Emergency service crews prepared to put practice to the test

Emergency service crews prepared to put practice to the test
Emergency service crews are in Tyler this weekend practicing their communication techniques in the case of an emergency. (Source: KLTV)

TYLER, Texas (KLTV) - In the case that tonight’s severe weather brings extensive damage to the Smith County area; the people you want to be around are already here.

Emergency service crews from all over East Texas are gathered in Tyler this weekend to practice their communication during an emergency or disaster.

One crew on site is the Denton County Emergency Service crew and their mobile command center named ‘Goliath’ (if you see it’s size, the name comes as no surprise).

“We can provide services for a jurisdiction that has been effected by a disaster or it can be used for a local incident; law enforcement, fire, command capabilities," said Eric Gildersleeve, the assistant emergency management coordinator for Denton County. "We’ve deployed for everything from wild fires, to hurricanes, to hostage negotiations.”

The mobile command center, which is funded by Homeland Security grant dollars, is in Tyler for the regional interoperability communications exercise this weekend.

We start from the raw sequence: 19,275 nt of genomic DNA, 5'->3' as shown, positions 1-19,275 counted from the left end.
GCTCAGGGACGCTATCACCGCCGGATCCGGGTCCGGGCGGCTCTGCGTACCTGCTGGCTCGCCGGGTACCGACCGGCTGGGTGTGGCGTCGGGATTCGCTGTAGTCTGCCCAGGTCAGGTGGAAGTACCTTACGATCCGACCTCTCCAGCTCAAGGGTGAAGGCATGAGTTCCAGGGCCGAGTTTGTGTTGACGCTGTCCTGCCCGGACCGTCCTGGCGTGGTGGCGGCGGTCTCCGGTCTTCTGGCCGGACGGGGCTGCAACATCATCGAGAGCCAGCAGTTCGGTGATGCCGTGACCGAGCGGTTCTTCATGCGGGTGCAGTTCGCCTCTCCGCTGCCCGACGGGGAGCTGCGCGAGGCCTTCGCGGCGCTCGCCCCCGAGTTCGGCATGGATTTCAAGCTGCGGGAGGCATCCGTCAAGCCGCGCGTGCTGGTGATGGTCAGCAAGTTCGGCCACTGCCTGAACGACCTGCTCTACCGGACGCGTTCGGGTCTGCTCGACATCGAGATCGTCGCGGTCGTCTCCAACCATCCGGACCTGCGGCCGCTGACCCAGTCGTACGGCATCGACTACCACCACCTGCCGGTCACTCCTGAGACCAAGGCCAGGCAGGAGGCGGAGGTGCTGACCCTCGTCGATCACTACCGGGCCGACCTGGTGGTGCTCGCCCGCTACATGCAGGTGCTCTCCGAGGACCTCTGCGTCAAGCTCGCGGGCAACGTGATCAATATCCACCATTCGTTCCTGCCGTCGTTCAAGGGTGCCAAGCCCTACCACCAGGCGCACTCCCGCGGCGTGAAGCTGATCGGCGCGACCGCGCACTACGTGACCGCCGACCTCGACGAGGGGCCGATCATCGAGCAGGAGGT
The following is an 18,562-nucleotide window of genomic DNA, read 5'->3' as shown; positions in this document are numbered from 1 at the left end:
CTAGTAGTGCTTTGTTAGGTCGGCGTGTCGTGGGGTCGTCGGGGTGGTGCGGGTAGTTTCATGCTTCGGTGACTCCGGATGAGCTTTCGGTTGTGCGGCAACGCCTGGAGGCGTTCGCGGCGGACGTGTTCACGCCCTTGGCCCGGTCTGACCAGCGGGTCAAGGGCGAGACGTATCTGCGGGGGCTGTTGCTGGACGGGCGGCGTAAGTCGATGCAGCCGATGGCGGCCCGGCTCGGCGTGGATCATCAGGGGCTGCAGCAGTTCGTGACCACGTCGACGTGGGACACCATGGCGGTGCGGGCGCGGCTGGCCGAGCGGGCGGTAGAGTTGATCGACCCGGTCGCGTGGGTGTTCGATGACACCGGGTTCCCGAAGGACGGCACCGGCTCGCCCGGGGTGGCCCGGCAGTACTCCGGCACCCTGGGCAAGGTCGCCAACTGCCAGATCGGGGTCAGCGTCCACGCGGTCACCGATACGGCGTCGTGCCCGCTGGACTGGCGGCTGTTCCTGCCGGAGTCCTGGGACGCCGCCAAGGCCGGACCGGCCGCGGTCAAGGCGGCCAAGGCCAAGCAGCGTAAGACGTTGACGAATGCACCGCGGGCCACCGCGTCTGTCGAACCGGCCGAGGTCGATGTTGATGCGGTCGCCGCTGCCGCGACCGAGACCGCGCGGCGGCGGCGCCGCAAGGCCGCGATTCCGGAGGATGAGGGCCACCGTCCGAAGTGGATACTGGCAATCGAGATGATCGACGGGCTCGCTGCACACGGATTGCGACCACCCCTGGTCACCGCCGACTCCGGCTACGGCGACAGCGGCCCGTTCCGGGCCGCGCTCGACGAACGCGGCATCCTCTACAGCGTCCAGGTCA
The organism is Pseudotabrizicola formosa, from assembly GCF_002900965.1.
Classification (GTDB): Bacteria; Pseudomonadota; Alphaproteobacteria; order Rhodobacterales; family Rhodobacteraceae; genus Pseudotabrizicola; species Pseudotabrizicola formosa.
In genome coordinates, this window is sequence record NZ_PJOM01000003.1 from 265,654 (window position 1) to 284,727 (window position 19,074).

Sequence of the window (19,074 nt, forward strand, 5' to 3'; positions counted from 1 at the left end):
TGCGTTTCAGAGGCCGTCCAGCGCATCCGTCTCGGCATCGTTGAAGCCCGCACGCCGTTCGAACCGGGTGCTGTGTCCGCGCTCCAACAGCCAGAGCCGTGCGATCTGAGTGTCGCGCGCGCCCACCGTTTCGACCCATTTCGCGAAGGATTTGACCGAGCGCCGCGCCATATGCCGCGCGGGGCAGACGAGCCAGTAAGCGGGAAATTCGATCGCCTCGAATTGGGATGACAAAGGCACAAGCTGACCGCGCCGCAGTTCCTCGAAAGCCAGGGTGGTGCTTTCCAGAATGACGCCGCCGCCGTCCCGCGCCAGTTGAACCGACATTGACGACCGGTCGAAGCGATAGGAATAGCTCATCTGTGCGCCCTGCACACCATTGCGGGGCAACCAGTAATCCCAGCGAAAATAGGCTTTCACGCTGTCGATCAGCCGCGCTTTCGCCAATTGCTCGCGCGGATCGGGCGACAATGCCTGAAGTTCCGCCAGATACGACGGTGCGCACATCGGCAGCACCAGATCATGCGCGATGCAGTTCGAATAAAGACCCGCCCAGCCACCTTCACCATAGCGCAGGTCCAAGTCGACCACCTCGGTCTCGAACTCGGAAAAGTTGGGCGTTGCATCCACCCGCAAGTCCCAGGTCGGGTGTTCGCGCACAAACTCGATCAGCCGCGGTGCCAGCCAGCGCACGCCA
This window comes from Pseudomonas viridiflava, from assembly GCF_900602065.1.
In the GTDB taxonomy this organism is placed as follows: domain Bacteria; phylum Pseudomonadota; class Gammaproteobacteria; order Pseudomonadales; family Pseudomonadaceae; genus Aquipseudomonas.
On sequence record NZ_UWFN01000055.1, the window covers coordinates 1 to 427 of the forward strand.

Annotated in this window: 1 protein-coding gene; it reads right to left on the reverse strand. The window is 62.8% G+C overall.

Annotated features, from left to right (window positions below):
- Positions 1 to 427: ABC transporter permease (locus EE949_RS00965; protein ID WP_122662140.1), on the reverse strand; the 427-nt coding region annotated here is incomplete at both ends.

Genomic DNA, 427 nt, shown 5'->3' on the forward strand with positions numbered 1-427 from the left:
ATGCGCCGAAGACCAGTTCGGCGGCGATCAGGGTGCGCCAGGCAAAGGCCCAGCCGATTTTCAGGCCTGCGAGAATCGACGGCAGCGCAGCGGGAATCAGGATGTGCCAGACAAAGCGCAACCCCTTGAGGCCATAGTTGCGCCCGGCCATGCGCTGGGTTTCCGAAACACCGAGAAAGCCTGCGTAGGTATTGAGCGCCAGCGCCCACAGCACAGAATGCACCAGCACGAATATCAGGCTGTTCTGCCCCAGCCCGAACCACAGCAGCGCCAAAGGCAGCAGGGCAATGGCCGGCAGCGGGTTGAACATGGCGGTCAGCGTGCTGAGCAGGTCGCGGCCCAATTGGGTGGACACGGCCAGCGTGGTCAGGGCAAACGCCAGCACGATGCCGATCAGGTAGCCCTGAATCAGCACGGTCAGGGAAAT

“So, the purpose of this three day event is to get our regional partners together and to exercise various communication abilities and interoperabilities to make sure we can communicate during times of emergency or disaster," said Russell Marshall, the exercise coordinator.

Times of emergency and disaster haven’t been missed in East Texas lately and today’s weather was proof of that.

In preparation for today’s severe weather, the command centers were prepared to pack up and head out if needed.

“We have been on various conference calls this morning with the state, getting updates from the national weather service about the impact that may be here," said Marshall. “Obviously, its a concern for us. We’ve got a contingency set up in the event that it approaches, if we need to start demobilizing the platforms we can do that.”

And if tonight’s weather brings serious damage, these mobile command centers and those operating them are who you’re going to want to see.

“A lot of East Texas is rural and they don’t have the resources that a lot of your larger municipalities will have," said Marshall. “So, by us getting together and having this network opportunity, the people know the faces and know the resources available to them during emergency situations and they can call on those.”

If the mobile centers aren’t mobilized for weather damage tonight, the mobile command centers will be located around East Texas, in their home counties, tomorrow to test the communication practices they’ve been working on this weekend.

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